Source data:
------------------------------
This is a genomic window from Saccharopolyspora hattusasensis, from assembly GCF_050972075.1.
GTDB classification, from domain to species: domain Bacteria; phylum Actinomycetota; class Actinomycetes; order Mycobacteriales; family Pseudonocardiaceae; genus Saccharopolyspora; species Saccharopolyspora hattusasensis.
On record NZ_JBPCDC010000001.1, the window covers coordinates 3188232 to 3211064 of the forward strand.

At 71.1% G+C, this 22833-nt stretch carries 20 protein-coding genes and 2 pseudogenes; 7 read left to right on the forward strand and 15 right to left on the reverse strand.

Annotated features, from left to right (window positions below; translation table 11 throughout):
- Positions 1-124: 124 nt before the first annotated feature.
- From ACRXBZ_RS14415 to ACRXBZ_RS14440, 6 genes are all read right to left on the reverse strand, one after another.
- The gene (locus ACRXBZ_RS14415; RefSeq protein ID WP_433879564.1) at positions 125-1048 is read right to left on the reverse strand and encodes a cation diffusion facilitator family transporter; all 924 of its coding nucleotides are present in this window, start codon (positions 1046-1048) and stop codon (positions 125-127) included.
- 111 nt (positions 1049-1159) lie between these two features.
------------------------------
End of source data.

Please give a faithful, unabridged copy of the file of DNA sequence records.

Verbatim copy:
This is a genomic window from Saccharopolyspora hattusasensis, from assembly GCF_050972075.1.
GTDB classification, from domain to species: domain Bacteria; phylum Actinomycetota; class Actinomycetes; order Mycobacteriales; family Pseudonocardiaceae; genus Saccharopolyspora; species Saccharopolyspora hattusasensis.
On record NZ_JBPCDC010000001.1, the window covers coordinates 3188232 to 3211064 of the forward strand.

At 71.1% G+C, this 22833-nt stretch carries 20 protein-coding genes and 2 pseudogenes; 7 read left to right on the forward strand and 15 right to left on the reverse strand.

Annotated features, from left to right (window positions below; translation table 11 throughout):
- Positions 1-124: 124 nt before the first annotated feature.
- From ACRXBZ_RS14415 to ACRXBZ_RS14440, 6 genes are all read right to left on the reverse strand, one after another.
- The gene (locus ACRXBZ_RS14415; RefSeq protein ID WP_433879564.1) at positions 125-1048 is read right to left on the reverse strand and encodes a cation diffusion facilitator family transporter; all 924 of its coding nucleotides are present in this window, start codon (positions 1046-1048) and stop codon (positions 125-127) included.
- 111 nt (positions 1049-1159) lie between these two features.